“WITS want to demonstrate that by not providing women with equal opportunity, Sydney audiences have been missing out on experiencing women tackle the human condition in the theatre in a complex, challenging and significant way,” festival director and co-founder of WITS Lizzie Schebesta said. “We hope that ‘Festival Fatale’ will excite and encourage other theatre companies to follow our lead in programing significant female content for their audiences.”

In order to raise required funds for the festival, WITS has launched a Pozible campaign, asking the Australian theatre community to put their money where the women are and pledge today: http://www.pozible.com/project/204514.

WITS is a Sydney-based arts collective fighting to ensure that women are represented equally and with integrity across all creative fields in the theatre and screen industries in Australia. Founded in October 2015, WITS works to steer energy and resources towards positive advocacy and support for women in the industry, as seen in their Think Tank events previously hosted at the Seymour Centre, Belvoir and Carriageworks.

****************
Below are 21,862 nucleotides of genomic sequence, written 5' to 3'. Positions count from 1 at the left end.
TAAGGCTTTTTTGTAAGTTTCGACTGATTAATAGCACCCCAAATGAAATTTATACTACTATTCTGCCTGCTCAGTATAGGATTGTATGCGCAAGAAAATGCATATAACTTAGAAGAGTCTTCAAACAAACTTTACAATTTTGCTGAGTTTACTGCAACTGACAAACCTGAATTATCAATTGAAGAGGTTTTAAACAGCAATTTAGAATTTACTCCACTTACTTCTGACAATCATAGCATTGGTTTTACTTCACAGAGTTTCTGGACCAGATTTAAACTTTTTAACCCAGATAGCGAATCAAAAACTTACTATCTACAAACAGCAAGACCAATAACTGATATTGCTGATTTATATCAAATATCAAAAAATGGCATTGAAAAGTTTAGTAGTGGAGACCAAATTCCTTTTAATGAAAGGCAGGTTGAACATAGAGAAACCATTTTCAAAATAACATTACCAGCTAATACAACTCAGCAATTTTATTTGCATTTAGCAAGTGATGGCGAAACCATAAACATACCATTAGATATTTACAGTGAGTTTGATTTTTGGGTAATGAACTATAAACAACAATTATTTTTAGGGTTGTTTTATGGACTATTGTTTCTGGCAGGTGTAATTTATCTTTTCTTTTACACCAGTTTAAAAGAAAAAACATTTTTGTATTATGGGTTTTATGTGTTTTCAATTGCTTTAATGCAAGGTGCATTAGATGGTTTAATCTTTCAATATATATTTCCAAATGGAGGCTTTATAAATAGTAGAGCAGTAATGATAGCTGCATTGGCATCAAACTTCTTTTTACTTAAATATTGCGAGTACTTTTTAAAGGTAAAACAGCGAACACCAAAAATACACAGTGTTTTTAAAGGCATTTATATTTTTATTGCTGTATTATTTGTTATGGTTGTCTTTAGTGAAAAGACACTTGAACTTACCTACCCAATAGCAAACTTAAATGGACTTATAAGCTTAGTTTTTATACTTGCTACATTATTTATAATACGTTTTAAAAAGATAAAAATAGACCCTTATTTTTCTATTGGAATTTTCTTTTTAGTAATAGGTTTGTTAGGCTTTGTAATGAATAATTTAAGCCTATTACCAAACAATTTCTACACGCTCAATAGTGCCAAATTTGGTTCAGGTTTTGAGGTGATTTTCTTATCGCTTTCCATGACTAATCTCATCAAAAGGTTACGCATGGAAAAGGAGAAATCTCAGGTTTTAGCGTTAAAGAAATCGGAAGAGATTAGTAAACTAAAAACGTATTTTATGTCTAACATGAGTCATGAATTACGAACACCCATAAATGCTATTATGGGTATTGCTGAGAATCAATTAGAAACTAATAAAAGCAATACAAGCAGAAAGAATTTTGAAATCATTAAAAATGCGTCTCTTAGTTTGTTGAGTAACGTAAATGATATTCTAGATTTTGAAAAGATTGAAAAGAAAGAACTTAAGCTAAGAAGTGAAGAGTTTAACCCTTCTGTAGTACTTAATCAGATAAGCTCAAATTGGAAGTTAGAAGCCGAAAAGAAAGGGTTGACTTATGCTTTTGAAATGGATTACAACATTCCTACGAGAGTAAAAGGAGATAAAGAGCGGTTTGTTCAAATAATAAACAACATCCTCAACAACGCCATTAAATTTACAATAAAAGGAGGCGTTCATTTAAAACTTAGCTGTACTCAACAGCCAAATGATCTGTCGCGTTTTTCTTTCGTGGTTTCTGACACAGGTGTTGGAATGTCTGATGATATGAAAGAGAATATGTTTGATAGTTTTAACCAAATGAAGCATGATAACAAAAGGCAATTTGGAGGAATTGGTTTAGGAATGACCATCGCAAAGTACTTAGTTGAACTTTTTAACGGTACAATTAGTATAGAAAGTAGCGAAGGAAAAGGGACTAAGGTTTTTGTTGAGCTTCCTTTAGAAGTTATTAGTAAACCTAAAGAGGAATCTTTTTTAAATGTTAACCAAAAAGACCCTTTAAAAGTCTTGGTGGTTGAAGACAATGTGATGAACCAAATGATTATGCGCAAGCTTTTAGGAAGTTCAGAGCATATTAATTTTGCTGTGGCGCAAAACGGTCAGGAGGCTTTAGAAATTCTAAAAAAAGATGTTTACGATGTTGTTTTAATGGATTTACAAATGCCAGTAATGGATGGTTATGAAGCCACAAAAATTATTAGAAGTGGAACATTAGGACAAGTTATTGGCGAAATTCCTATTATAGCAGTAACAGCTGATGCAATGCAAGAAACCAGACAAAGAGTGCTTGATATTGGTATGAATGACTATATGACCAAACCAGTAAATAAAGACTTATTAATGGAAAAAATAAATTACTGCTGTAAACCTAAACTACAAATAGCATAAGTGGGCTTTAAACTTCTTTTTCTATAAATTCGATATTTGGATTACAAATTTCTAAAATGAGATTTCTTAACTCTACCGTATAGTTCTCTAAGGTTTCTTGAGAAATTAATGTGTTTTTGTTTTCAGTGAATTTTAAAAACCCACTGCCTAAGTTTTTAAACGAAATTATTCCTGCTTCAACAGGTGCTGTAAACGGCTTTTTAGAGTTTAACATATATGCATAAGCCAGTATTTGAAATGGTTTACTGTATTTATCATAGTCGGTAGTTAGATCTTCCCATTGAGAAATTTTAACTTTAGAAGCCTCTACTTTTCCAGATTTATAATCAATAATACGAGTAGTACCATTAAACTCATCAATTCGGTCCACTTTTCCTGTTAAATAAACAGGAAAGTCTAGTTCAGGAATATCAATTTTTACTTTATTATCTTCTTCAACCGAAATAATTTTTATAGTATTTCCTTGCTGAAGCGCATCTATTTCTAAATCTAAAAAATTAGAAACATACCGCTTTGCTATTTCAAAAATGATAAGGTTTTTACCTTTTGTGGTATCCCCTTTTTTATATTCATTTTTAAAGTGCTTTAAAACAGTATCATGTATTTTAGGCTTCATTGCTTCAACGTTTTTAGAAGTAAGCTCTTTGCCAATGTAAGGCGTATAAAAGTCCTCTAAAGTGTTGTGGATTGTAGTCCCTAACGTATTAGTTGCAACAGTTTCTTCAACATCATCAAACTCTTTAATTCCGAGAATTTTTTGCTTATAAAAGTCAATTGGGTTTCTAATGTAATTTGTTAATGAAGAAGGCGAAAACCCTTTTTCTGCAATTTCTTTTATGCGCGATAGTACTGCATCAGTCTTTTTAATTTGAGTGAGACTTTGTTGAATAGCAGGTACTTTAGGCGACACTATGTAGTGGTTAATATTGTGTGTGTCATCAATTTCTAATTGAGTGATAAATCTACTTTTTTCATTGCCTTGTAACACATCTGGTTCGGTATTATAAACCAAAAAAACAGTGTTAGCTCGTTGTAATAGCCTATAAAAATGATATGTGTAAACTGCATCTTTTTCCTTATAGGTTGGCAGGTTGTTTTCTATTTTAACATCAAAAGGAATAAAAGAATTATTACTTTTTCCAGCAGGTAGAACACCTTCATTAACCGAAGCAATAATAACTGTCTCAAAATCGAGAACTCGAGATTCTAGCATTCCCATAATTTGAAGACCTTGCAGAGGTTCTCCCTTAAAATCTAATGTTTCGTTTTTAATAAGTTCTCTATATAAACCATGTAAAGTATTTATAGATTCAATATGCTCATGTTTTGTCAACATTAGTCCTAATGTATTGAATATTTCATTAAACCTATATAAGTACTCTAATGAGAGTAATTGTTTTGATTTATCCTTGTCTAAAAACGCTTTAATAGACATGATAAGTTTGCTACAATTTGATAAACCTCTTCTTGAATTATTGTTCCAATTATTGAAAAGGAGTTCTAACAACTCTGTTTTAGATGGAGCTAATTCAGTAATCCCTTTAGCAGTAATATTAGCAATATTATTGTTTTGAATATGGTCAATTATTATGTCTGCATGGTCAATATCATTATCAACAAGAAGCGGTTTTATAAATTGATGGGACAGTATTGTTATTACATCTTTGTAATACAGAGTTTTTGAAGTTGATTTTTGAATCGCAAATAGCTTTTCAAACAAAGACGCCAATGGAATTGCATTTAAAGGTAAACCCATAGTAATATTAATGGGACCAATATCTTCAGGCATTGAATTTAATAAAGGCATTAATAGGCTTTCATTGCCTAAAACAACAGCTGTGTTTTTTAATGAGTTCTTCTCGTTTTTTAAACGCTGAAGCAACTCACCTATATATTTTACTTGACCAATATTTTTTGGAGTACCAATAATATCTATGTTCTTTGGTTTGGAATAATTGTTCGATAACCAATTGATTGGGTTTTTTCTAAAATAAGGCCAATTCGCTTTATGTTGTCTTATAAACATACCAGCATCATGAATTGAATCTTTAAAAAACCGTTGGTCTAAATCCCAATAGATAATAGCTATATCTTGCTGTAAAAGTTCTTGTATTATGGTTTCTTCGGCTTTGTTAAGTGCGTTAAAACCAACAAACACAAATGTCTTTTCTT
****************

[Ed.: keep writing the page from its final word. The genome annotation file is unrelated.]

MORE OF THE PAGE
Submissions for Festival Fatale open in May. More information at www.festivalfatale.com. Connect with WITS on Facebook: www.facebook.com/witsaus



Monday, March 7th from 6:00 PM to 9:00 PM

Equity Courtyard MEAA, 245 Chalmers Street, Redfern NSW

RSVP to info@wits.org.au


Australianplays.org: Gail Cork 0412 106774

WITS rep: Matilda Ridgway: 0433 753583

Media and Publicity: Maryann Wright: 0414 621 917

CPA MATCH Funding Successful

WITS is pleased to announce that we are recipients of the Creative Partnerships Australia MATCH Funding for 2015/16. We are in excellent company with many female independent artists being funded this round. See the full list here: https://www.creativepartnershipsaustralia.org.au/how-we-can-help/programs/decisions/match-2015-16/. WITS will use the funding to curate an all-women’s festival.

If you would like to find out more about what ‪#‎WITS‬ will be doing in 2016, come along to our WITS Think Tank 3: Women in Film & Television. Tickets available here: http://bit.ly/1XeKnkD.